MCHbest. NPM 4: Breastfeeding
Strategy. Hospital Policies
Approach. Promote Baby Friendly policies for hospital systems across the state/jurisdiction.
Overview. Professional support that can be offered to new mothers appear to have a positive effect on their decision to breastfeed. Hospital policy change that increases reporting requirements such as Baby Friendly policies appear to have a positive effect on initiation of breastfeeding; evidence is mixed on their long-term impact on breastfeeding (duration and exclusivity).1
Evidence. Mixed Evidence. There is a mixture of both positive and inconclusive evidence on hospital policies and their influence on increasing breastfeeding initiation. However, this strategy still appears to trend positive across a range of studies. Access the peer-reviewed evidence through the MCH Digital Library. (Read more about understanding evidence ratings).
Target Audience. Provider/Practice.
Outcome. Initiation. For detailed outcomes related to each study supporting this strategy, click on the peer-reviewed evidence link above and read the "Intervention Results" for each study.
Examples from the Field. There are currently 19 ESMs across all states/jurisdictions that use this strategy directly or intervention components that align with this strategy. Access descriptions of these ESMs through the MCH Digital Library. You can use these ESMs to see how other Title V agencies are addressing the NPM.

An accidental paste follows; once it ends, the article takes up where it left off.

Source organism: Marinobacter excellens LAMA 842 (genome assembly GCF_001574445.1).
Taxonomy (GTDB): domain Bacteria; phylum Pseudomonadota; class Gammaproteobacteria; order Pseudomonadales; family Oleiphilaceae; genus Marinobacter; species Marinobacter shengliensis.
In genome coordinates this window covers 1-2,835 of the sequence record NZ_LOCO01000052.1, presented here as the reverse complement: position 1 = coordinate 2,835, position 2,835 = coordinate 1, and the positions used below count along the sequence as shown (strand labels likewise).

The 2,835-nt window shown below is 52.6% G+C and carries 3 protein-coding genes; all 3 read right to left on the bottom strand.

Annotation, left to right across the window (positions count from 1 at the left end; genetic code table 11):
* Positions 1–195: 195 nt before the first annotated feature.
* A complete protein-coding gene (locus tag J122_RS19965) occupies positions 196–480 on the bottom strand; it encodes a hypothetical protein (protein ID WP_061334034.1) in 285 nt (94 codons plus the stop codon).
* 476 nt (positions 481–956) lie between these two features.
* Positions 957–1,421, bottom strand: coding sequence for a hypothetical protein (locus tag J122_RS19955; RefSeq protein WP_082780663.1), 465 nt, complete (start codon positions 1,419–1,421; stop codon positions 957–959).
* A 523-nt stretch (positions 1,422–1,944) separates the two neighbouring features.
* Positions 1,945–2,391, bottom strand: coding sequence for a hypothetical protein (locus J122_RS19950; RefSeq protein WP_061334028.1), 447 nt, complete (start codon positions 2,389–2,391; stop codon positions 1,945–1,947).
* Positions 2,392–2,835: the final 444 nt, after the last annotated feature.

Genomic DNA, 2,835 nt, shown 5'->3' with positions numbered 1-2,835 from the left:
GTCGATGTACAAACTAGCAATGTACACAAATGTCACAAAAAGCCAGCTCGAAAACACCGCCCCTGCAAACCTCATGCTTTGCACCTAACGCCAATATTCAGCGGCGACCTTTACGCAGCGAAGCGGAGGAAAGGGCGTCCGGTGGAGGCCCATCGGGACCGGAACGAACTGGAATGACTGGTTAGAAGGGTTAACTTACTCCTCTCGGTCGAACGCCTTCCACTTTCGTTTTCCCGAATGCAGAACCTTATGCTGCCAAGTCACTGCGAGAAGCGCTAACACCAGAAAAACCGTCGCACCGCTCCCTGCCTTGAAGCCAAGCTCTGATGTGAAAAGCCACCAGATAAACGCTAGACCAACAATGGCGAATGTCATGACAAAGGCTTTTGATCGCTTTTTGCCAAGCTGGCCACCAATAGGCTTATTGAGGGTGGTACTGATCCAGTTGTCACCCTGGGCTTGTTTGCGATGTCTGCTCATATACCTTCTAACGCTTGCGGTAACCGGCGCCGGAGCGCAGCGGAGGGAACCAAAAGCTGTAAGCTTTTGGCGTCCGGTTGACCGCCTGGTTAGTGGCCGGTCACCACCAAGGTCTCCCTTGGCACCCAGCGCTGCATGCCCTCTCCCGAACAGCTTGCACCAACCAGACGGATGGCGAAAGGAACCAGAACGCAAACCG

Sample ESMs. Using the approach “Promote Baby Friendly policies for hospital systems across the state/jurisdiction,” here are sample ESMs you can use as a model for your own measures using the Results-Based Accountability framework (for suggestions on how to develop programs to support this strategy, see The Role of Title V in Adapting Strategies):
Note. ESMs become stronger as they move from measuring quantity to measuring quality (moving from Quadrants 1 and 3, respectively, to Quadrants 2 and 4) and from measuring effort to measuring effect (moving from Quadrants 1 and 2, respectively, to Quadrants 3 and 4).
1 Strauch, J., Rohrer, J. E., & Refaat, A. (2016). Increased hospital documentation requirements may not increase breastfeeding among first‐time mothers. Journal of evaluation in clinical practice, 22(2), 194-199.